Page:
Even without a premium, acquiring Monster Beverage at last week’s enterprise value of $9.6 billion would equate to the richest Ebitda multiple ever for a takeover of a non-alcoholic beverage company greater than $1 billion, data compiled by Bloomberg show. At that price it would also be Coca-Cola’s second-biggest deal after its $12.2 billion acquisition of the North American operations of bottler Coca-Cola Enterprises Inc. in 2010, according to data compiled by Bloomberg.
“This would not be a takeover that was done on a numbers basis,” Liam Dalton, who oversees about $1.8 billion as chief executive officer of Axiom Capital Management Inc. in New York, said in a phone interview. “What they would basically be doing is trying to capture a brand, and when you’re trying to capture a brand it’s a different animal. It’d have to be viewed more as a strategic acquisition, not a financial acquisition.”
Monster Beverage may not be a willing target, said Mark Astrachan, an analyst at Stifel Nicolaus & Co. in New York.
“I don’t believe management is out there actively trying to sell the business,” Astrachan said in a phone interview. “I don’t think that’s really a motivating factor. They’ve been incredibly successful in running the business.”
Still, Anheuser-Busch InBev NV (ABI), the world’s biggest brewer, may be another logical bidder because it also distributes Monster Beverage’s products, Hong said. Louis Navellier, who oversees more than $3 billion at Navellier & Associates Inc. and owns shares of Monster Beverage, said closely-held Red Bull could pursue the company to increase market share in the U.S.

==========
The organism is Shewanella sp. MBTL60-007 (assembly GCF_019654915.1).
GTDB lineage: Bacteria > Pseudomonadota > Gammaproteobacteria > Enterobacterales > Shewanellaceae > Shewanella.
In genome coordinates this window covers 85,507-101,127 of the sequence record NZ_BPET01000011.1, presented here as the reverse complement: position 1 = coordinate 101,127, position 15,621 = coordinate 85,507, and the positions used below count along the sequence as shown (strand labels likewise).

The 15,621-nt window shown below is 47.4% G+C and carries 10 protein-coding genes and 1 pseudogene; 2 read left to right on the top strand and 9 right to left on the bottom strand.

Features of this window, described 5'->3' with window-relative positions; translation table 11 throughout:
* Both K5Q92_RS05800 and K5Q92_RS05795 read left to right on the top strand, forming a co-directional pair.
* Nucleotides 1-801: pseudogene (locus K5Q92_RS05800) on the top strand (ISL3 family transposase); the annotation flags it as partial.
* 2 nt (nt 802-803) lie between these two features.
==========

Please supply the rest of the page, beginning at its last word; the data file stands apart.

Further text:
“If Red Bull’s serious about capturing market share in North America, they might want to just buy Monster,” Navellier, based in Reno, Nevada, said in a phone interview. “You do pay a premium for Monster, but hey, at least they’ve got growth.”
Patrice Radden, a spokeswoman for Fuschl am See, Austria- based Red Bull, said the company wasn’t considering buying Monster Beverage. Marianne Amssoms of Leuven, Belgium-based AB InBev, declined to comment on whether the company was weighing a bid for Monster Beverage.
Monster Beverage may be worth $74 a share in a takeover, said Gabelli’s Damian Witkowski, based on his estimate for $777 million in Ebitda next year. The company could probably get more than $70 a share in a takeover, according to estimates from Morningstar and Goldman Sachs.
“The industry’s growing quickly,” said Dalton of Axiom Capital. “It’s not so much a valuation story. If you are a strategic acquirer like a major beverage company and you’re trying to leverage the brand through your own distribution systems, then it could make sense.”